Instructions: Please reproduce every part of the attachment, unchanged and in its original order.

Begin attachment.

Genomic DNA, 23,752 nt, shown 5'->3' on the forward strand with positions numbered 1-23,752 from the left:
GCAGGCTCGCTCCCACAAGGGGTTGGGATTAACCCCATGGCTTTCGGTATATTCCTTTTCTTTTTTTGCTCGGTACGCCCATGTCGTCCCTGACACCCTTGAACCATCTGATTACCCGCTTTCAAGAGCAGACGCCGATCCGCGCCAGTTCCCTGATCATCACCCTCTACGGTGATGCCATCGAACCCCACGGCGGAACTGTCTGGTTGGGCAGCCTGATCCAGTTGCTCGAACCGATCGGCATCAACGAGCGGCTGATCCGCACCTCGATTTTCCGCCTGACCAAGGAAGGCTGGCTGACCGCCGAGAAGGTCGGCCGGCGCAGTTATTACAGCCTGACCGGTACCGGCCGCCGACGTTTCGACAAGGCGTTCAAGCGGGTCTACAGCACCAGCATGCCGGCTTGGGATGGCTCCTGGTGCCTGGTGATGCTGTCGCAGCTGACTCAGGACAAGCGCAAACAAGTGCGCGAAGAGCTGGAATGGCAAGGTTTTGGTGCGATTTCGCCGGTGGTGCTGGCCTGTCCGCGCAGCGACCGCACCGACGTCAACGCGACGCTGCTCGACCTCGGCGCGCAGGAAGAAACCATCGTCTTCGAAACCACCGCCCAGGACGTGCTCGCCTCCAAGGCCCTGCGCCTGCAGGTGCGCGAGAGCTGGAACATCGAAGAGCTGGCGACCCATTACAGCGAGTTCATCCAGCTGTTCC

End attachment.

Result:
Genomic DNA, 23,752 nt, shown 5'->3' on the forward strand with positions numbered 1-23,752 from the left:
GCAGGCTCGCTCCCACAAGGGGTTGGGATTAACCCCATGGCTTTCGGTATATTCCTTTTCTTTTTTTGCTCGGTACGCCCATGTCGTCCCTGACACCCTTGAACCATCTGATTACCCGCTTTCAAGAGCAGACGCCGATCCGCGCCAGTTCCCTGATCATCACCCTCTACGGTGATGCCATCGAACCCCACGGCGGAACTGTCTGGTTGGGCAGCCTGATCCAGTTGCTCGAACCGATCGGCATCAACGAGCGGCTGATCCGCACCTCGATTTTCCGCCTGACCAAGGAAGGCTGGCTGACCGCCGAGAAGGTCGGCCGGCGCAGTTATTACAGCCTGACCGGTACCGGCCGCCGACGTTTCGACAAGGCGTTCAAGCGGGTCTACAGCACCAGCATGCCGGCTTGGGATGGCTCCTGGTGCCTGGTGATGCTGTCGCAGCTGACTCAGGACAAGCGCAAACAAGTGCGCGAAGAGCTGGAATGGCAAGGTTTTGGTGCGATTTCGCCGGTGGTGCTGGCCTGTCCGCGCAGCGACCGCACCGACGTCAACGCGACGCTGCTCGACCTCGGCGCGCAGGAAGAAACCATCGTCTTCGAAACCACCGCCCAGGACGTGCTCGCCTCCAAGGCCCTGCGCCTGCAGGTGCGCGAGAGCTGGAACATCGAAGAGCTGGCGACCCATTACAGCGAGTTCATCCAGCTGTTCC